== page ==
The first student representatives to the Philadelphia School District’s governing body in a generation have wrapped up their term speaking for 200,000 students, and it’s been an eye-opening year, say Julia Frank and Alfredo Praticò.
After crisscrossing the city talking to young people at schools and in meetings, the two recent high school graduates — Frank from Northeast High and Praticò from Masterman — finished their time on the Board of Education recently, releasing a report with insights and policy recommendations.
Frank and Praticò urged the board to consider implementing a system of teacher feedback, allowing students a way to anonymously tell teachers how they might improve learning, much like systems in place in colleges and universities.
They also suggested that the board write a policy on class selection. Some schools have clear policies on how to gain admission to Advanced Placement and other selective courses, but in others, students are randomly assigned such classes. “When resources and course offerings are so sparse in schools, we cannot afford to exclude a student when there is a course available to them,” Frank and Praticò wrote.
The student representatives recommended that the board issue guidelines on career preparedness. “The most common issue we heard was that students did not feel prepared for college or career,” they wrote. “We fear that many seniors are graduating in June and entering a world where they have no direction or game plan. A school’s job does not end once grades are submitted or the bell rings. We have a responsibility to give students the ability to seize as many opportunities as possible, and it is apparent that we must do better.”
Although they said their time on the board had filled them with hope, Frank and Praticò’s report painted a portrait of a district with uneven opportunities for students.
At some high schools, students felt prepared for college or career, confident about their resumes, ready to present professionally. At others, their peers told Frank and Praticò they were unsure how to find jobs or use basic word processing programs.
“This is something that we found almost disturbing when we visited certain schools,” Praticò said at an event Thursday. The student board members visited a mix of selective admission, neighborhood, and career and technical high schools.
In a city with abundant academic supports, internships, and research opportunities for young people, many Philadelphia public school students said they felt shut out from or in the dark about such programs.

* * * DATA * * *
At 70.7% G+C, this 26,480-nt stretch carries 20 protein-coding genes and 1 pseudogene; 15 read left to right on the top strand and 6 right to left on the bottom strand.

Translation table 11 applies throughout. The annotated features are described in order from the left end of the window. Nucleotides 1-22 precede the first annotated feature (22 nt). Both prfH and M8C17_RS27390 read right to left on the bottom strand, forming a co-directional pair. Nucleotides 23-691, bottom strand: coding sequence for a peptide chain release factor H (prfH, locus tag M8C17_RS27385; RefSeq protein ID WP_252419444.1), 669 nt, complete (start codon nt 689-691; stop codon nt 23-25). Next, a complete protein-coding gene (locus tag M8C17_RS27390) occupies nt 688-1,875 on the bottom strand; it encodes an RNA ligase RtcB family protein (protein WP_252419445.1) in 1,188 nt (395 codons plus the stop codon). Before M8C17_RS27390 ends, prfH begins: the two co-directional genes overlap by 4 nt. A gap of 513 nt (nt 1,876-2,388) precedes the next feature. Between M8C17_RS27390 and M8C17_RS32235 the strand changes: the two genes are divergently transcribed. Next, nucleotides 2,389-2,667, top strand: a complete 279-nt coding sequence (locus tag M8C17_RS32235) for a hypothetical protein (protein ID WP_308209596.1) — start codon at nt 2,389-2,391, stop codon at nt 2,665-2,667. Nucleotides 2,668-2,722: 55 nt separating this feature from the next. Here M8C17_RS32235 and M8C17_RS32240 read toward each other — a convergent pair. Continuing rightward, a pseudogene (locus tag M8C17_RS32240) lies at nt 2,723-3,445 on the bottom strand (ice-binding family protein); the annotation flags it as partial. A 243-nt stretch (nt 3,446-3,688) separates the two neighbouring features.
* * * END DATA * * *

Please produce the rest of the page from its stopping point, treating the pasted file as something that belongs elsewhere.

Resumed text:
And while students at small schools said they generally felt adequately supported by staff, their counterparts at larger schools felt the opposite.
“Students in these schools felt that many of the counselors and staff were not invested in the students, and they expressed feeling uncomfortable speaking to them about personal matters,” Frank and Praticò wrote. “They also felt that they did not receive personalized care because of the large student-to-counselor ratio.”
Frank and Praticò said they talked often with students about where the school system should improve. But they also heard hopeful things, they said.
Students at Parkway Center City Middle College felt lucky to have the chance to take college classes while attending high school. Those at the Workshop School loved their project-based education. Mastery Charter-Gratz students liked the internships and volunteer opportunities embedded in their learning.
And although some students had concerns about teachers, most sang their educators’ praises.
“Students shared so many stories of teachers who would stay after school to provide extra tutoring, teachers who helped students develop a plan for college or a career after high school, teachers who would write short-notice letters of recommendations, or just be a caring pair of ears to support a student in their second home,” Frank and Praticò wrote.
Frank is headed to the University of Pittsburgh on a full-tuition scholarship. Praticò will attend the University of Pennsylvania. They were uniformly lauded for their work by board members, Superintendent William R. Hite Jr., and members of the public.
The board is expected to name two new student representatives this summer.